By Brian Beckett, CPA
Member of IMA Young Professionals Committee
Director for Young Professionals-IMA Des Moines Chapter
Investment Accounting Analyst, Principal Financial Group in Des Moines, Iowa
In the early stages of almost every career there is a steep learning curve. Through my experiences and observations of others, I have found that the accounting profession seems to be on the steeper end of the curve.
As accountants, we are plucked out of our college classes and thrown into business environments that are far more complex than we likely imagined as students. All of the topics we thought we had a solid grasp on suddenly have added layers of complexity. Gone are the days of the two- to four-line journal entry to accounts with intuitive titles. We quickly begin to realize that the business world is not as simple as the textbook problems to which we had become accustomed. It is easy to get frustrated early in our career.
On the bright side, we are likely surrounded by a talented pool of individuals who have experienced the same feelings and have been in very similar situations. Working through our issues and concerns by asking for their input and advice is an incredibly effective way to keep a cool head and stay grounded when the world seems to be moving too fast to hold on. As professionals, we are doing ourselves a disservice if we are not tapping into this plethora of knowledge. This exercise is nothing more than a mentoring relationship.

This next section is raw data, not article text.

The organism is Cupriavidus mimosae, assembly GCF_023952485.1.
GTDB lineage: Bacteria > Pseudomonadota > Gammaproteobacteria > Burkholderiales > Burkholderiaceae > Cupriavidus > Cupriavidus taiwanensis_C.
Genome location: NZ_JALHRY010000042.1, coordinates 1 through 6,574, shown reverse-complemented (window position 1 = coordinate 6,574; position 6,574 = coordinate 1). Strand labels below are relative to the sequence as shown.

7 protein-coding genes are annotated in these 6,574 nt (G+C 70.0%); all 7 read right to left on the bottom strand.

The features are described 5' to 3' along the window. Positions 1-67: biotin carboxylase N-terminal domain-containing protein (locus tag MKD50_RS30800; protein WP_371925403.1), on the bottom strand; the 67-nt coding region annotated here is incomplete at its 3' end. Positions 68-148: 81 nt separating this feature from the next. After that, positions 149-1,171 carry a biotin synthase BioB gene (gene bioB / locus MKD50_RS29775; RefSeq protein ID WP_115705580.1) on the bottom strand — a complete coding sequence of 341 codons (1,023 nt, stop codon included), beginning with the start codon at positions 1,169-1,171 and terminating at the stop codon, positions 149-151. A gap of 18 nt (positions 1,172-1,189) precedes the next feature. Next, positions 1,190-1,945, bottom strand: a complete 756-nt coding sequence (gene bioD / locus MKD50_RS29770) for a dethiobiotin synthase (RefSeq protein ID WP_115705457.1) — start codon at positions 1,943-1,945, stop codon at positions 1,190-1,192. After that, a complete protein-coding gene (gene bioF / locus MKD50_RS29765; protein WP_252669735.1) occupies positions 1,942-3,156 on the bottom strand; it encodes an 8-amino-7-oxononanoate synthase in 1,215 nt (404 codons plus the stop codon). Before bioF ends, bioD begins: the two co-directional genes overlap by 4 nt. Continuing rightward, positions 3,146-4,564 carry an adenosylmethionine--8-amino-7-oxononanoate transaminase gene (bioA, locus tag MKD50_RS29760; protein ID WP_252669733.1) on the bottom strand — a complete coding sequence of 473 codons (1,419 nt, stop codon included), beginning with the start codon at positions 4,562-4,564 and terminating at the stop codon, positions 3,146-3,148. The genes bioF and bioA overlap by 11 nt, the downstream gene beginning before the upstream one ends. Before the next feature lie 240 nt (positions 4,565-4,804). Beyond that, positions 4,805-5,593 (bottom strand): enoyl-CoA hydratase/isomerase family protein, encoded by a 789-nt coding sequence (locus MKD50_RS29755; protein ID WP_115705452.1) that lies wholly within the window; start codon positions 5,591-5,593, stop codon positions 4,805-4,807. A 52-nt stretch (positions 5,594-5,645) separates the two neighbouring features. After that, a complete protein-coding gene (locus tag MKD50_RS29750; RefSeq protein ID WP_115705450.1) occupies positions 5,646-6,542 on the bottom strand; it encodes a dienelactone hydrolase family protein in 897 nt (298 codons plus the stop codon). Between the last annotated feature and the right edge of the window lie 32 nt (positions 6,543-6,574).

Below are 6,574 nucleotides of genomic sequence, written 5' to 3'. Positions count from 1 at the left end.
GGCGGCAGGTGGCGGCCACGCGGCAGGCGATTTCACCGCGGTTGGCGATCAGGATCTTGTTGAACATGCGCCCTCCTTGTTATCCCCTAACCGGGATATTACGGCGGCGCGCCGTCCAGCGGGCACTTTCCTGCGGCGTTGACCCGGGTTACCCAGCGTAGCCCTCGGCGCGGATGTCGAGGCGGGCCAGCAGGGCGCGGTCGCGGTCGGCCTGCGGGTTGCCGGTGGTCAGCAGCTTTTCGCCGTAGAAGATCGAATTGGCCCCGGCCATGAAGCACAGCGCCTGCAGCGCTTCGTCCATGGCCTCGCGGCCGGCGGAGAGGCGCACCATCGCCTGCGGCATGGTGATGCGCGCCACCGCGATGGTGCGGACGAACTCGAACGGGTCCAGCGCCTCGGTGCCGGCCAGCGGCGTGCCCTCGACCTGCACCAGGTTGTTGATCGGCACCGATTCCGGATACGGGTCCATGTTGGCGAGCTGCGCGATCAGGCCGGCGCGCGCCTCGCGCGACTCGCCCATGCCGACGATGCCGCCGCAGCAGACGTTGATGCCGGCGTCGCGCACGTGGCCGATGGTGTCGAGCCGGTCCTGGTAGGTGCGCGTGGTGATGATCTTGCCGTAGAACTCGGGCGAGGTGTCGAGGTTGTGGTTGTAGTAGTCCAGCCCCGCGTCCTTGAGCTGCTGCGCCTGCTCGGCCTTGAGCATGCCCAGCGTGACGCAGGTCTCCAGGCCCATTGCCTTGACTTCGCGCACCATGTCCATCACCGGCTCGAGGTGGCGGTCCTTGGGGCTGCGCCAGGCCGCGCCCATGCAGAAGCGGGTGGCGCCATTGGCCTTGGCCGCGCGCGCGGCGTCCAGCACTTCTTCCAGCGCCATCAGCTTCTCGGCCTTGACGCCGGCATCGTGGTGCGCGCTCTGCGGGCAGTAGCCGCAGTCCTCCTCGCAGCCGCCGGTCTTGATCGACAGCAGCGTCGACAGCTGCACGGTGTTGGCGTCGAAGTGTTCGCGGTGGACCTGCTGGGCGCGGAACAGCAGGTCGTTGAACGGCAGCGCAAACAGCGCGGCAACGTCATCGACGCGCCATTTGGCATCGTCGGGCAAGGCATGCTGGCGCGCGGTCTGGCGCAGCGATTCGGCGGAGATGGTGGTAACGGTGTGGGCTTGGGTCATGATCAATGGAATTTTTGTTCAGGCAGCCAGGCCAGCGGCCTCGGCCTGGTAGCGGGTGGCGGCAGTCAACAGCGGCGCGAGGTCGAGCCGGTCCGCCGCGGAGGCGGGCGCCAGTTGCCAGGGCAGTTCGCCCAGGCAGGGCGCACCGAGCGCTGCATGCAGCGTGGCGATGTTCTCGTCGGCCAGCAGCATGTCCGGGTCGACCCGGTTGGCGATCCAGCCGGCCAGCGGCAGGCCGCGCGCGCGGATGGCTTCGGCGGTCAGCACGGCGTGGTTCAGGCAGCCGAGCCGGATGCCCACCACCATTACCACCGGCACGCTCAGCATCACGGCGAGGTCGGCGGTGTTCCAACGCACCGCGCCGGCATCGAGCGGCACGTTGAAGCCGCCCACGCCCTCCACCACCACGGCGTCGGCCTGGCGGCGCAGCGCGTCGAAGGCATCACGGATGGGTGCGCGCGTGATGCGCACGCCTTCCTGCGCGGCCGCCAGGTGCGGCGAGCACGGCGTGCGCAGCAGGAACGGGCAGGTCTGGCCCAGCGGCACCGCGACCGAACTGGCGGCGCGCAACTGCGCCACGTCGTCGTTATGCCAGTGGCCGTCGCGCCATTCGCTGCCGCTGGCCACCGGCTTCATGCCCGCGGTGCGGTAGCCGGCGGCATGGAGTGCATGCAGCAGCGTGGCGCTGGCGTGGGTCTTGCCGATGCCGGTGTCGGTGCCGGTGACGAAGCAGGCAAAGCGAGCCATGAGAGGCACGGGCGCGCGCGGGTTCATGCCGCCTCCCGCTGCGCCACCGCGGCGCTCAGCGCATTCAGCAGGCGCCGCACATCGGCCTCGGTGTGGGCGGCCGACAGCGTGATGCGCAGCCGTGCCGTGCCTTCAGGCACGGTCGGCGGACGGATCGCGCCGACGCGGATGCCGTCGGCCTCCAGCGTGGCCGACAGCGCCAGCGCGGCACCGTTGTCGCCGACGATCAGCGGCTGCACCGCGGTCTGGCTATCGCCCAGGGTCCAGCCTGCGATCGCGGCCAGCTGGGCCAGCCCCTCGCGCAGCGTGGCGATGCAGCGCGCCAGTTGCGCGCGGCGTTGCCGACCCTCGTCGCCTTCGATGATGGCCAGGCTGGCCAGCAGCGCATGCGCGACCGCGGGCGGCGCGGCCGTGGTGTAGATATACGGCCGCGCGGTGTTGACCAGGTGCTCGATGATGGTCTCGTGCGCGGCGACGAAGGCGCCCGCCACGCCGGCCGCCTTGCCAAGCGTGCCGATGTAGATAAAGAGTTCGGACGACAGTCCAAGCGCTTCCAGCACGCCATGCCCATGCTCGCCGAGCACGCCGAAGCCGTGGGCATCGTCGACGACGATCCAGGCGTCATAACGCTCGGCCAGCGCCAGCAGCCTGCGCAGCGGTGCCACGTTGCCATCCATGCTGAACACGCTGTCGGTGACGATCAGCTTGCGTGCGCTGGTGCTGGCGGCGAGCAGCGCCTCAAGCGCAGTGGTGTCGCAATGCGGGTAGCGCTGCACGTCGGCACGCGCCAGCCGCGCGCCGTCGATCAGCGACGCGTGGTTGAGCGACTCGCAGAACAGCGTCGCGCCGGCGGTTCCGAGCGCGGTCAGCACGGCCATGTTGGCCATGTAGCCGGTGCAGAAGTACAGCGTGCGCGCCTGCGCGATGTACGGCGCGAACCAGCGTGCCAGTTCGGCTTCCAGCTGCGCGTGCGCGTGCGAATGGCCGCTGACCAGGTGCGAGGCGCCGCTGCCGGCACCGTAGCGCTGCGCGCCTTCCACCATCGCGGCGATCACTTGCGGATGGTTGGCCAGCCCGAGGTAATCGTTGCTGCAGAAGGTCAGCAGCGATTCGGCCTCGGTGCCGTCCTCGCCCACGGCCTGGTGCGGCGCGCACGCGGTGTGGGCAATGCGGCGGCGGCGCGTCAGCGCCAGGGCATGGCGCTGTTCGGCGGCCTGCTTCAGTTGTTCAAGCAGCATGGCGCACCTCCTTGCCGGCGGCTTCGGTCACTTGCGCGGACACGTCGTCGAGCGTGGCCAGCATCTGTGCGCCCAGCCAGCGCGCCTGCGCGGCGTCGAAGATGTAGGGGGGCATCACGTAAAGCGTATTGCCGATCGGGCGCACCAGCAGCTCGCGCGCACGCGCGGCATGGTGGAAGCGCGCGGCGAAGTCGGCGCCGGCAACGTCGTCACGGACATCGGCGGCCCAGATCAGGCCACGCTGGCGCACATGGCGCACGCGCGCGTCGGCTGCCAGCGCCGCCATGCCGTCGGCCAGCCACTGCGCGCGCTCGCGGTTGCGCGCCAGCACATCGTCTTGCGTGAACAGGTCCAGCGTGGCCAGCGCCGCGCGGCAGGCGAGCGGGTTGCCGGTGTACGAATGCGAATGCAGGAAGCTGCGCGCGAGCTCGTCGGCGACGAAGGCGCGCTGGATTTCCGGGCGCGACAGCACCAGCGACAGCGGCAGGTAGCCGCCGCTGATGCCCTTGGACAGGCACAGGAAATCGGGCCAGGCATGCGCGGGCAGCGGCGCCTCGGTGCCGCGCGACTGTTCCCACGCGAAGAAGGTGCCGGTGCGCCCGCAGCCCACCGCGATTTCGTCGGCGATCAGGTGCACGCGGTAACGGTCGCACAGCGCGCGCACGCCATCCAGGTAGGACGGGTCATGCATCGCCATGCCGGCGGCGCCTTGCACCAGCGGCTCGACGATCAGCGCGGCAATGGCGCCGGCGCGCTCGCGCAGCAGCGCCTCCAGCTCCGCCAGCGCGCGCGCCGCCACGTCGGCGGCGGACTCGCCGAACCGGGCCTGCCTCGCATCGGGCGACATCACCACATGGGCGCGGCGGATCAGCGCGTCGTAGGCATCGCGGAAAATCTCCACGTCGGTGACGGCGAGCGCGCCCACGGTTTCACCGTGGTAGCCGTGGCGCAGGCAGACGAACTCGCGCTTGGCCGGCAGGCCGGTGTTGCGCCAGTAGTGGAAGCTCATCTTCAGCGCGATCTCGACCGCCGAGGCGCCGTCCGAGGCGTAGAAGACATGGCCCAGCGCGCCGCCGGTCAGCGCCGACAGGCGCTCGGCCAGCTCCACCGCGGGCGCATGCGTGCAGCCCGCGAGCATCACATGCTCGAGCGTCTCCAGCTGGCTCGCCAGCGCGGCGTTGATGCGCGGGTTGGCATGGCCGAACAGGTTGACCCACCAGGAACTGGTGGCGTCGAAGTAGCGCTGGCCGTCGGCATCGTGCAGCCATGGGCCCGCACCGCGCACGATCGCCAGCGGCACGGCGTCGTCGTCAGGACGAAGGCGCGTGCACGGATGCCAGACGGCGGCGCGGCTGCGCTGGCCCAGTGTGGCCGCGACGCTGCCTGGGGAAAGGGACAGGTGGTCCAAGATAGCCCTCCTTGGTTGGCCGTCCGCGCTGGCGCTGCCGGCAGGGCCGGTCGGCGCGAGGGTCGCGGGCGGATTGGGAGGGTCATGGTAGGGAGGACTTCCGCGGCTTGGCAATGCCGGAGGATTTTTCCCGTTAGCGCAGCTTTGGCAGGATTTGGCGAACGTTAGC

If your company does not have a structured mentoring program, taking the initiative to approach colleagues with questions and concerns can be extremely beneficial. If your company does assign you a mentor, asking other colleagues for advice and getting alternate perspectives will never hurt.
Your colleagues may not even be aware they are functioning in this capacity, but just getting together with someone whom you view as a success and “shooting the breeze” can be a very effective mentorship. Whether you are concerned about work load, career aspirations or work/life balance, your mentor will likely have an opinion, some advice or at least a good story to address your concerns. In most cases they will have been there, done that and lived to tell about it.
For me, career advancement has always been one of my top priorities. I often analyze where I am at in my career and if I am where I expected myself to be at this point in my life. For me, the most satisfying part of a mentor relationship is to hear about a mentor’s career path. While they may be successful now, they likely have had to overcome some hurdles and have stumbled along the way. Very few people have made it to the top with little struggle and no sweat equity. It is a refreshing conversation to have and leaves you feeling like anything is possible.
There is really nothing more rewarding than being specifically identified as a mentor for someone. I strive for this acknowledgment in my personal career and would encourage everyone to strive for this as well.